Mitomycin C is an alkylating agent which acts by inhibiting DNA synthesis and produces cell death by apoptosis and necrosis.9 The drug has a preferential action for rapidly dividing cells and has significant anti-tumour activity. Since 1994 several groups have reported the use of MMC in the treatment of both primary and recurrent OSSN.10–16 We think that it is unwise to use MMC without excision biopsy for localised OSSN, as invasive disease may be undiagnosed and MMC is unlikely to penetrate to the required level to reach the invasive cells.

MMC allows treatment of the entire ocular surface, including the conjunctival fornices, and may reach and destroy subclinical disease and prevent new tumours arising elsewhere on the ocular surface. Complications of MMC are common but are largely confined to ocular surface toxicity. The largest problem with MMC in our series was local allergy necessitating termination of treatment, as seen in eight cases (30%). None of our patients experienced significant corneal epitheliopathy and this may be attributed to the week on, week off regimen which prevents damage to more slowly dividing epithelial cells and limbal stem cells, allowing them to repair their DNA. We believe that allowing time for complete epithelial healing before application of MMC is important in avoiding the more serious complications such as scleral ulceration, uveitis, cataract, and glaucoma.4,10,14 We noted no systemic side effects as a result of topical MMC treatment.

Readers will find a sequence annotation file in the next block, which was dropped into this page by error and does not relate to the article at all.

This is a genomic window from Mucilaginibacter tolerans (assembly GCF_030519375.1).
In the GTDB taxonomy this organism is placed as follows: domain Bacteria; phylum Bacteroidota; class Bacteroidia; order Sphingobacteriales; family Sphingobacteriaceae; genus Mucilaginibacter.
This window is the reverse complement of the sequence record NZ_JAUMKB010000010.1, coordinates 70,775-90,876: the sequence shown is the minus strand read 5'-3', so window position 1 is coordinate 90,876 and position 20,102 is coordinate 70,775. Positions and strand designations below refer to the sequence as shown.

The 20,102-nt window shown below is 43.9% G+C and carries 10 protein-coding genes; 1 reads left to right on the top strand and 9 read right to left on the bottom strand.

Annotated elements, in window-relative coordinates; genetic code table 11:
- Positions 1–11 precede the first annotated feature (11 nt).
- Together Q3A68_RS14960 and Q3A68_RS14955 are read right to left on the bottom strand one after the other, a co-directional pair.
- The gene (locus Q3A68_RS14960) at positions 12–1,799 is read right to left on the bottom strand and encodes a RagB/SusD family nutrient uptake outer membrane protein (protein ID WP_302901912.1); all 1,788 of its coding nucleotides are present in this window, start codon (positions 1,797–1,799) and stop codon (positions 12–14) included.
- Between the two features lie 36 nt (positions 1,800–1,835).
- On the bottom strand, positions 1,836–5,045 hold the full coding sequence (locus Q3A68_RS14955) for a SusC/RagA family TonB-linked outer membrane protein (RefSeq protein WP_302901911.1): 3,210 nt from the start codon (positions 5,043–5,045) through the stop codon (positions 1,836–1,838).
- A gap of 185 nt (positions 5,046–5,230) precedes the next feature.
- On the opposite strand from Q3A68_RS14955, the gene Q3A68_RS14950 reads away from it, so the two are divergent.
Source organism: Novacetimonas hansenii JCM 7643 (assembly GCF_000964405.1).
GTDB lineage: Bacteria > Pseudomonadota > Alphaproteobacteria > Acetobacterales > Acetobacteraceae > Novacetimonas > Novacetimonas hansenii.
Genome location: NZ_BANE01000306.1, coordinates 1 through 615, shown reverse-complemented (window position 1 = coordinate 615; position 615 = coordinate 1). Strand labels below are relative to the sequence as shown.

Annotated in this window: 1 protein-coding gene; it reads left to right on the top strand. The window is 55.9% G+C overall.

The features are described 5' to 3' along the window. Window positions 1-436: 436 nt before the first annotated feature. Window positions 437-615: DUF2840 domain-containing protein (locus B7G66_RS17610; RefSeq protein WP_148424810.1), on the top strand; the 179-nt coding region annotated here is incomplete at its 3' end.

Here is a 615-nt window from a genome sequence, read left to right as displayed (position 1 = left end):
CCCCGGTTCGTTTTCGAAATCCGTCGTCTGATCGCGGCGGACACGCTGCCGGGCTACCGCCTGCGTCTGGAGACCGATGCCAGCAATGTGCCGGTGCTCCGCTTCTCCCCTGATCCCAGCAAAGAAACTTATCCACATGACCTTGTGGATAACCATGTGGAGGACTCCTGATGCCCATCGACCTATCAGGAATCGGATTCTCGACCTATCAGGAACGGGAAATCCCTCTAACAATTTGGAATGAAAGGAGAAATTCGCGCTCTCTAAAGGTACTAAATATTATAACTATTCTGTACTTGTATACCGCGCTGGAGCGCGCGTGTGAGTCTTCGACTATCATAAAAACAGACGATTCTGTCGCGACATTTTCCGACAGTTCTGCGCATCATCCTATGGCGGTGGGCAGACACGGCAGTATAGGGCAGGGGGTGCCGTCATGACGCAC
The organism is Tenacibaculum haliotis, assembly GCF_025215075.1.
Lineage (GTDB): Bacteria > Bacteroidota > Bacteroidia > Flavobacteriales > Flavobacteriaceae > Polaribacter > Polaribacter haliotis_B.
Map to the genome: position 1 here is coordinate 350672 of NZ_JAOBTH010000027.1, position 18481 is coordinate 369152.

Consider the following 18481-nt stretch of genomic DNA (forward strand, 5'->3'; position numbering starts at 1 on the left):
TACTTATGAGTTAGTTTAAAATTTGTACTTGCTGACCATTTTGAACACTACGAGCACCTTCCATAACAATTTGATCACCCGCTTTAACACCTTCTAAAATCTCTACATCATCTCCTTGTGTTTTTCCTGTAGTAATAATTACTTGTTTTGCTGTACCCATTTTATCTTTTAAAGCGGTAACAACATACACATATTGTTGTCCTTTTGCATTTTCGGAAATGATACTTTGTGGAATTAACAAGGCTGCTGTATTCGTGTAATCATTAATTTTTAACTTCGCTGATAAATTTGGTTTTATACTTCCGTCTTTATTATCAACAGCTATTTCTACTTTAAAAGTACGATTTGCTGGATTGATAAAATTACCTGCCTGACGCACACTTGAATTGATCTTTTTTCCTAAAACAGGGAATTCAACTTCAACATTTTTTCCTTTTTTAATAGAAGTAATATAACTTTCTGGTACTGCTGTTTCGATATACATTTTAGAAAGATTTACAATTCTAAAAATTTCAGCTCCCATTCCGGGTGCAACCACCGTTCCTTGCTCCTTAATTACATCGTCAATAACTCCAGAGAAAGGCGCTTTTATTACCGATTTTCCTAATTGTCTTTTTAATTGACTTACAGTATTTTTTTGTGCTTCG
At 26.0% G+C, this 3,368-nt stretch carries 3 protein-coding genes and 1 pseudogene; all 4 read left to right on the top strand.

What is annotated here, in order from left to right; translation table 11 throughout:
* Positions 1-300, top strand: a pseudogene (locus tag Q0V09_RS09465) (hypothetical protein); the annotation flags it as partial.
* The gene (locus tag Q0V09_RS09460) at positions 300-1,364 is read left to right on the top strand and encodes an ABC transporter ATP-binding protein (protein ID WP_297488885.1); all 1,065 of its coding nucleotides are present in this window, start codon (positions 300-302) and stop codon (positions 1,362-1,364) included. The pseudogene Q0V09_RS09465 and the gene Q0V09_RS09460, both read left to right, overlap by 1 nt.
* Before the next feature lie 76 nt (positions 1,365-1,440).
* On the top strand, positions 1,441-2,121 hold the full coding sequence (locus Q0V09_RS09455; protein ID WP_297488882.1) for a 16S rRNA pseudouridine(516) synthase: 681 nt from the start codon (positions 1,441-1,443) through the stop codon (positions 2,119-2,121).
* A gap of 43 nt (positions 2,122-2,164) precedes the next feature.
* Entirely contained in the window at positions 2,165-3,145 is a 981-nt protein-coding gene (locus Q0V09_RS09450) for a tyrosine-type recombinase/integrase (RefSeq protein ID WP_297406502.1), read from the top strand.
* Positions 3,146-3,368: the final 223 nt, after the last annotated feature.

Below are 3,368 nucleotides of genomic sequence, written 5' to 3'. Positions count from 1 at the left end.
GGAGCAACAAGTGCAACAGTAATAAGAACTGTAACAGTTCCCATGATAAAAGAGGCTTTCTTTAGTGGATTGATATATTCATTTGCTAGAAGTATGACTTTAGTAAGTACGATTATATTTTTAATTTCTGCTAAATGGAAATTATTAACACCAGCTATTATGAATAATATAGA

In conclusion, our study demonstrates that MMC treatment following surgical excision decreases recurrence rate of primary ocular surface neoplasia and should be considered as an adjunctive therapy in primary excision. As there was no difference in recurrence rate with two courses of MMC, the authors intend to use only two courses in the future.

REFERENCES